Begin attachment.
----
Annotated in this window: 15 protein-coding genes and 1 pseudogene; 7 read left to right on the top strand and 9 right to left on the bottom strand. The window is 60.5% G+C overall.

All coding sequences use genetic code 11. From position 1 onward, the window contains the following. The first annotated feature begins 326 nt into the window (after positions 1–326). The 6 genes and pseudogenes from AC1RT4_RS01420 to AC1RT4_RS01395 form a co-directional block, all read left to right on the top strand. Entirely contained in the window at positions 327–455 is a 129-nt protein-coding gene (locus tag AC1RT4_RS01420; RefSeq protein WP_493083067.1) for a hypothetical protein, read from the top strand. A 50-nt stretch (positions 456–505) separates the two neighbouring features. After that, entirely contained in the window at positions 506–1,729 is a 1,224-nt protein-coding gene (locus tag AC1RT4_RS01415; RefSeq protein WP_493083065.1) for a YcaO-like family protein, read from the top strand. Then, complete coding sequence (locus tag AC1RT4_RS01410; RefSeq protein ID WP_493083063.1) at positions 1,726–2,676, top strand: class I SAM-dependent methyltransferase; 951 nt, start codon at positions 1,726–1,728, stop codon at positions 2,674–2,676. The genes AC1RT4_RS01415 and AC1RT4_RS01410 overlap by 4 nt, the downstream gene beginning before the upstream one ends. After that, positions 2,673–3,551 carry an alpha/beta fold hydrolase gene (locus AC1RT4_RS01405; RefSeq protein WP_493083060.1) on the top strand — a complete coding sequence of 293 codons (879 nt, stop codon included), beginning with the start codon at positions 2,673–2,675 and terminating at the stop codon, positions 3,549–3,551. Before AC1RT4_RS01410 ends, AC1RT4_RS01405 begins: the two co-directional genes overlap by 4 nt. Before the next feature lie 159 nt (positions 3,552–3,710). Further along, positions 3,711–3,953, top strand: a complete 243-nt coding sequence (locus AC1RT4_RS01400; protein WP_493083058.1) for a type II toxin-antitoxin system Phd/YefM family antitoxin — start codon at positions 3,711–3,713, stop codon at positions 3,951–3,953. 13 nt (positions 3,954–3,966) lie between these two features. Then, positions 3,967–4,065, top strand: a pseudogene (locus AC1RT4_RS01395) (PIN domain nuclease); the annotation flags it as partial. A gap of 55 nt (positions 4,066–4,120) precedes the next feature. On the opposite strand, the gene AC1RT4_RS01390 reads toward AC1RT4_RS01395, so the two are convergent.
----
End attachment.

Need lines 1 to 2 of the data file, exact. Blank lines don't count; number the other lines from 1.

Annotated in this window: 15 protein-coding genes and 1 pseudogene; 7 read left to right on the top strand and 9 right to left on the bottom strand. The window is 60.5% G+C overall.

All coding sequences use genetic code 11. From position 1 onward, the window contains the following. The first annotated feature begins 326 nt into the window (after positions 1–326). The 6 genes and pseudogenes from AC1RT4_RS01420 to AC1RT4_RS01395 form a co-directional block, all read left to right on the top strand. Entirely contained in the window at positions 327–455 is a 129-nt protein-coding gene (locus tag AC1RT4_RS01420; RefSeq protein WP_493083067.1) for a hypothetical protein, read from the top strand. A 50-nt stretch (positions 456–505) separates the two neighbouring features. After that, entirely contained in the window at positions 506–1,729 is a 1,224-nt protein-coding gene (locus tag AC1RT4_RS01415; RefSeq protein WP_493083065.1) for a YcaO-like family protein, read from the top strand. Then, complete coding sequence (locus tag AC1RT4_RS01410; RefSeq protein ID WP_493083063.1) at positions 1,726–2,676, top strand: class I SAM-dependent methyltransferase; 951 nt, start codon at positions 1,726–1,728, stop codon at positions 2,674–2,676. The genes AC1RT4_RS01415 and AC1RT4_RS01410 overlap by 4 nt, the downstream gene beginning before the upstream one ends. After that, positions 2,673–3,551 carry an alpha/beta fold hydrolase gene (locus AC1RT4_RS01405; RefSeq protein WP_493083060.1) on the top strand — a complete coding sequence of 293 codons (879 nt, stop codon included), beginning with the start codon at positions 2,673–2,675 and terminating at the stop codon, positions 3,549–3,551. Before AC1RT4_RS01410 ends, AC1RT4_RS01405 begins: the two co-directional genes overlap by 4 nt. Before the next feature lie 159 nt (positions 3,552–3,710). Further along, positions 3,711–3,953, top strand: a complete 243-nt coding sequence (locus AC1RT4_RS01400; protein WP_493083058.1) for a type II toxin-antitoxin system Phd/YefM family antitoxin — start codon at positions 3,711–3,713, stop codon at positions 3,951–3,953. 13 nt (positions 3,954–3,966) lie between these two features. Then, positions 3,967–4,065, top strand: a pseudogene (locus AC1RT4_RS01395) (PIN domain nuclease); the annotation flags it as partial. A gap of 55 nt (positions 4,066–4,120) precedes the next feature. On the opposite strand, the gene AC1RT4_RS01390 reads toward AC1RT4_RS01395, so the two are convergent.